There will be a reduced range of food items available to buy this Christmas due to supply chain issues, MPs have been warned.
Shane Brennan, chief executive of the Cold Chain Federation, a trade body representing the temperature-controlled logistics industry, said the sector is focused on what it believes is “achievable” in terms of what can be delivered to stores.
He told the Commons Transport Select Committee: “It’s not about shortages, it’s about simplifying. Having less range obviously is one of the key decisions you can make in trying to make supply chains more efficient.
“And it’s about reducing the amount of goods you’re expected to put on the shelves and then working with the customer base to actually make that clear.
“We are very good at piling high and selling cheap at Christmas time.
“What we have to do is strategically scale that back in order to meet the promise that there will be the stuff you expect to see on the shelves, but not necessarily all the extras.”
Mr Brennan said companies are being forced to be “risk averse about how they see this Christmas period rather than trying to make up lost ground in terms of revenue”.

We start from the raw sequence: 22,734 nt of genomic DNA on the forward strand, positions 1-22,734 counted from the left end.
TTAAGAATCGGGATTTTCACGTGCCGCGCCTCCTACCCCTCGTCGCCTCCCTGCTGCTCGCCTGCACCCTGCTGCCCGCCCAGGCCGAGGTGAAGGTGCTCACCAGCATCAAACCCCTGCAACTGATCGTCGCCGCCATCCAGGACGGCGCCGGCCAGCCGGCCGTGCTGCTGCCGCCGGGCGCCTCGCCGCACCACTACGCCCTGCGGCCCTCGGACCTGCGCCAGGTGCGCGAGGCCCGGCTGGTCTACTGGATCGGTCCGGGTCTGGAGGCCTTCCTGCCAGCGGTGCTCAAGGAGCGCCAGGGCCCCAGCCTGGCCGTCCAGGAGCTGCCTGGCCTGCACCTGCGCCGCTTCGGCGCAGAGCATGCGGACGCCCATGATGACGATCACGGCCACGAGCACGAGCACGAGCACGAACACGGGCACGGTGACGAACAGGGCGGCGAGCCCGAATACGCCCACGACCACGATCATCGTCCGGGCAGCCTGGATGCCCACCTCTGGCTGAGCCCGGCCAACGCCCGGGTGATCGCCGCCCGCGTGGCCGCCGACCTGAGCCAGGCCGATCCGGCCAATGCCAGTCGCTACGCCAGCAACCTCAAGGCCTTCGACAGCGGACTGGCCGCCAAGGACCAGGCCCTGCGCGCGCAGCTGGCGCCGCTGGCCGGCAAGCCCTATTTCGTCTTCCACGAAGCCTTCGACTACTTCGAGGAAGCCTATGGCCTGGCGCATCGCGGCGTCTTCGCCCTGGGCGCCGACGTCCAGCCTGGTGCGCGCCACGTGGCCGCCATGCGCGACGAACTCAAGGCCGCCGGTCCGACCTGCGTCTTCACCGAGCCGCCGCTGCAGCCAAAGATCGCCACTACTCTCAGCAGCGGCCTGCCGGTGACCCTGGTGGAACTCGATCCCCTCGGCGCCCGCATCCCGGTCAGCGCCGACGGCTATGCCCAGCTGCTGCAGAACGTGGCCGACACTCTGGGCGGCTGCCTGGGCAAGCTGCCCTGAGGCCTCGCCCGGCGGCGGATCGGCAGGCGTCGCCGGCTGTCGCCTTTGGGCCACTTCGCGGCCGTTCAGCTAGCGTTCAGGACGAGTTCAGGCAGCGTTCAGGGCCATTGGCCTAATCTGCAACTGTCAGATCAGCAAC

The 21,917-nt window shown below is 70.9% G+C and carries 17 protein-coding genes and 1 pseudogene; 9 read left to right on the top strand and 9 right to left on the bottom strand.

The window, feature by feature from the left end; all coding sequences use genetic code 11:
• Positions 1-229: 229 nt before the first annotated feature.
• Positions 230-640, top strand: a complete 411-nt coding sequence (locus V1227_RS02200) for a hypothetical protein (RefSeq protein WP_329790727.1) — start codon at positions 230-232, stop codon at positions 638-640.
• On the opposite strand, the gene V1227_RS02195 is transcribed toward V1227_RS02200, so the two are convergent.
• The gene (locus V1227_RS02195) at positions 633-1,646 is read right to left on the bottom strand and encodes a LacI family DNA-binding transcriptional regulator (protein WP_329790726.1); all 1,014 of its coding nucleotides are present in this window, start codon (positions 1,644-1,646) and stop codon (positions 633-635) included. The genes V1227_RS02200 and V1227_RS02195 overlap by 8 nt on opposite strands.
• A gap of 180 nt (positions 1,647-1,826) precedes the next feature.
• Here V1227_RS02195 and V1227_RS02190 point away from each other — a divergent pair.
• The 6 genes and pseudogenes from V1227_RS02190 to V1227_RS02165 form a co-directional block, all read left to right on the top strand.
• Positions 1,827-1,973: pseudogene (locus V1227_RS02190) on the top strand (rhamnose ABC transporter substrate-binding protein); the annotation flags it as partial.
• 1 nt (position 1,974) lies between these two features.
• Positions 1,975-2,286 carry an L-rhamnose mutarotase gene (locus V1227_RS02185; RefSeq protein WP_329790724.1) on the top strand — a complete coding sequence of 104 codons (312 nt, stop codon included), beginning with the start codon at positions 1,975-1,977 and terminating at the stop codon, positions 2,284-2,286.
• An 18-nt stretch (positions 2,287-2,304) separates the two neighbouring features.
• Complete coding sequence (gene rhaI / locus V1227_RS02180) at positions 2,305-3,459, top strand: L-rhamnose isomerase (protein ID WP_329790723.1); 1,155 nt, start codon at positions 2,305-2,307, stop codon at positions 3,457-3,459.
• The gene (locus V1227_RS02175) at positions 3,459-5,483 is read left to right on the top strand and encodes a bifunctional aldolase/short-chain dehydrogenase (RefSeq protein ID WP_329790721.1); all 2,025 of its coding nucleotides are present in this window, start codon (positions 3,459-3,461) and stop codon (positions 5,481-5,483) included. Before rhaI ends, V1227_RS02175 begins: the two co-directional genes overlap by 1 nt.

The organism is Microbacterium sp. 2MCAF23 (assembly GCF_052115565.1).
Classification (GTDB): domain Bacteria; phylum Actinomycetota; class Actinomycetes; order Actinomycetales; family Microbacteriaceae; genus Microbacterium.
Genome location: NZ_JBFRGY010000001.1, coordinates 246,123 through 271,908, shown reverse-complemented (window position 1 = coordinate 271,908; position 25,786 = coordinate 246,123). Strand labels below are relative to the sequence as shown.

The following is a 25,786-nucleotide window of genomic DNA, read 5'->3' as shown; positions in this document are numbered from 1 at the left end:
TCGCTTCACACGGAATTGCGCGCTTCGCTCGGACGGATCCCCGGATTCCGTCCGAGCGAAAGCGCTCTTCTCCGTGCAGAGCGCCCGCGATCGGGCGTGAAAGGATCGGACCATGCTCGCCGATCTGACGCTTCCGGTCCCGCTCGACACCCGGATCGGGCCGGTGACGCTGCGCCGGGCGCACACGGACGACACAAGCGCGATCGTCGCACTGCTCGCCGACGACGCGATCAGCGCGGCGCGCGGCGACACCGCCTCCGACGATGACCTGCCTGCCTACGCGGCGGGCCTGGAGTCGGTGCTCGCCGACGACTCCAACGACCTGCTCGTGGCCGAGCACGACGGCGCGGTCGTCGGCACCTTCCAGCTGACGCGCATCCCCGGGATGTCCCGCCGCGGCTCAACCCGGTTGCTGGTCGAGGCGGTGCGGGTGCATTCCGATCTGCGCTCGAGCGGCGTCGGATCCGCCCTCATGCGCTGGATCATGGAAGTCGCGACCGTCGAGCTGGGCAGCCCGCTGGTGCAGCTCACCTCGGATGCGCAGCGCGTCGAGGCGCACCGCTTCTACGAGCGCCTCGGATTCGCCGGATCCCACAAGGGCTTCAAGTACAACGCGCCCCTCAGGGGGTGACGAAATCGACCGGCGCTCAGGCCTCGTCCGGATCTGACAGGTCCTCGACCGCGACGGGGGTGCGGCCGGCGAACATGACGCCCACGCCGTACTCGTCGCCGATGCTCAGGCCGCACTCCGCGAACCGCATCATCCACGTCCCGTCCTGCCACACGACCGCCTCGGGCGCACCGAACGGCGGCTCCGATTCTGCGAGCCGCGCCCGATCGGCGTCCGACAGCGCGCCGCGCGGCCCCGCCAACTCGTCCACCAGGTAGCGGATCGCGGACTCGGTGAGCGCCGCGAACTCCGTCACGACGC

The supply chain is facing a number of pressures, such as drivers leaving the industry and difficulties recruiting new ones, border issues and delays with the movement of shipping containers.
He said it is taking two or three days for fresh food arriving at UK ports to be delivered to stores, whereas this would normally happen on a same day or next day basis.
For frozen food, the timescale has increased from between one and three days to up to five and six days.
“We’re seeing significant changes and having to re-plan on that basis,” Mr Brennan said.
“The thing that’s different today compared to four months ago is, whilst that was a difficult adjustment period four months ago, people know that’s now the situation and are planning their decisions on that basis.
“It’s not as good as it was, but it’s what works.”
Elizabeth de Jong, director of policy at trade body Logistics UK, told the hearing that the sector is “adjusting to the new normal”.
She said: “We are a dependable sector who does their absolute utmost, and you’ve seen this throughout the whole of the Covid crisis. I think there is calmness.
“I also think that as a society, even though we’ve had panic buying over petrol, I think we are getting more used to seeing fewer things on shelves and that being OK, and knowing it’s coming.
“Perhaps not getting something the next day but having to wait a few days for it.
“All things that we know as a society we need to be moving towards in our decarbonisation, not the instant gratification and demand.”